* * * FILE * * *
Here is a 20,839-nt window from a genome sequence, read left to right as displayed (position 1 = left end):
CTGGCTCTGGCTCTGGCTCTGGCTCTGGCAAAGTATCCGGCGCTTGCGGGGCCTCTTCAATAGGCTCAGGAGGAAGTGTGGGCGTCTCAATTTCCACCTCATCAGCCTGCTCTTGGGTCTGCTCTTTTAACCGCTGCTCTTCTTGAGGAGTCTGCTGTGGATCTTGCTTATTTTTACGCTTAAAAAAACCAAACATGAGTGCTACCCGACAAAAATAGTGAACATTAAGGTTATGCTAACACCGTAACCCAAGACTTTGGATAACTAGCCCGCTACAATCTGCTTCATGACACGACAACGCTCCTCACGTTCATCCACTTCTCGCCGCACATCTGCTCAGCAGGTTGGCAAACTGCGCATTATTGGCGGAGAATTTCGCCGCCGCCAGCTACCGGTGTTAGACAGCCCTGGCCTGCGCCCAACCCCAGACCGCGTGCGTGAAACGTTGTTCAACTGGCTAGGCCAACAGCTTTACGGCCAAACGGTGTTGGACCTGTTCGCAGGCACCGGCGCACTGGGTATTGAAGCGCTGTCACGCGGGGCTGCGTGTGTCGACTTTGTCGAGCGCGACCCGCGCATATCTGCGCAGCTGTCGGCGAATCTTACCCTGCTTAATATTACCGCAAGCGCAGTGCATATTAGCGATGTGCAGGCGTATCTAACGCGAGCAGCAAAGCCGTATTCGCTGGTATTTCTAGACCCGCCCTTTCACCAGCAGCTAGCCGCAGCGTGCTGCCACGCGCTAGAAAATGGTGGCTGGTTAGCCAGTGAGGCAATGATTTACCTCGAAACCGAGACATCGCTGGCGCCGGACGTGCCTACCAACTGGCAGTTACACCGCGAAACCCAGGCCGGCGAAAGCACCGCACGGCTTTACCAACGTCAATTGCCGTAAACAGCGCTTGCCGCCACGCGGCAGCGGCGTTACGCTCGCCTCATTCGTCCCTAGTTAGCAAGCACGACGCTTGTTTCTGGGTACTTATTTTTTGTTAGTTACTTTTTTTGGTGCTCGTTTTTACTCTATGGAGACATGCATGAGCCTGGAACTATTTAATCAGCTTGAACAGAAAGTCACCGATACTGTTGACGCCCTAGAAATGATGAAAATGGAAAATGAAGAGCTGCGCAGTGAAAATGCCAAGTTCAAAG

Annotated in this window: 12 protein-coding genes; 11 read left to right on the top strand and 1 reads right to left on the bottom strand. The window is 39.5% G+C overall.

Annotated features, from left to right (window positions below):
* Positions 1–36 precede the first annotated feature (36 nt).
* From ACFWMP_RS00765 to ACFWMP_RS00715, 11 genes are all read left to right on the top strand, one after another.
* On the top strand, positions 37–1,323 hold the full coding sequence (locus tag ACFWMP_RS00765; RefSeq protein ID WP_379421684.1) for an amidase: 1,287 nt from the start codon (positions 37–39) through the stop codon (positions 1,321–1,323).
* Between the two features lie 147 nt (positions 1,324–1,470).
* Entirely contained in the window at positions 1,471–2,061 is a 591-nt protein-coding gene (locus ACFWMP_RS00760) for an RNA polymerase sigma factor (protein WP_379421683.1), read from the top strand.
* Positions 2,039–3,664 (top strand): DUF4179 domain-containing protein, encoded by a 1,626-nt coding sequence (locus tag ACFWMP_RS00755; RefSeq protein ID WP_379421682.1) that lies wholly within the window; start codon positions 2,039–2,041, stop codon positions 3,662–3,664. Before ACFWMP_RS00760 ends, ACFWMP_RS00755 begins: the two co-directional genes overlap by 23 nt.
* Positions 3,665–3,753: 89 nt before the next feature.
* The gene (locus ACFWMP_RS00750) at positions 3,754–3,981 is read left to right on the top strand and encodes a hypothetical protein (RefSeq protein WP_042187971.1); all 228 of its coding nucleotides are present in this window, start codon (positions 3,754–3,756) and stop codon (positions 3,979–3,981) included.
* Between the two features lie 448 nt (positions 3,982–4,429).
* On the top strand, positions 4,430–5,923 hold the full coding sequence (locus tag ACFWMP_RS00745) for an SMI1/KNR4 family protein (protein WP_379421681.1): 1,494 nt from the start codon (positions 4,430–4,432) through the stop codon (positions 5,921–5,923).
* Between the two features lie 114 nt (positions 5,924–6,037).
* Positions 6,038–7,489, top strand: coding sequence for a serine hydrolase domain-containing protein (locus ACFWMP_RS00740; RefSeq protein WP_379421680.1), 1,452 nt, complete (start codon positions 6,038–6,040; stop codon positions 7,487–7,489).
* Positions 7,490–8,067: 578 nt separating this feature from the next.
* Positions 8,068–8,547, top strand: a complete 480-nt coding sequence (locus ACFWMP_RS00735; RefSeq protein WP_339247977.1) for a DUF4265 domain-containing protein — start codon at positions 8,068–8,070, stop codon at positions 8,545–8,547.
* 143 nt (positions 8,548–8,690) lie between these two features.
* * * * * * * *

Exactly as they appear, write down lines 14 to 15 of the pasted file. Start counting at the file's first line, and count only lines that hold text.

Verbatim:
* On the top strand, positions 4,430–5,923 hold the full coding sequence (locus tag ACFWMP_RS00745) for an SMI1/KNR4 family protein (protein WP_379421681.1): 1,494 nt from the start codon (positions 4,430–4,432) through the stop codon (positions 5,921–5,923).
* Between the two features lie 114 nt (positions 5,924–6,037).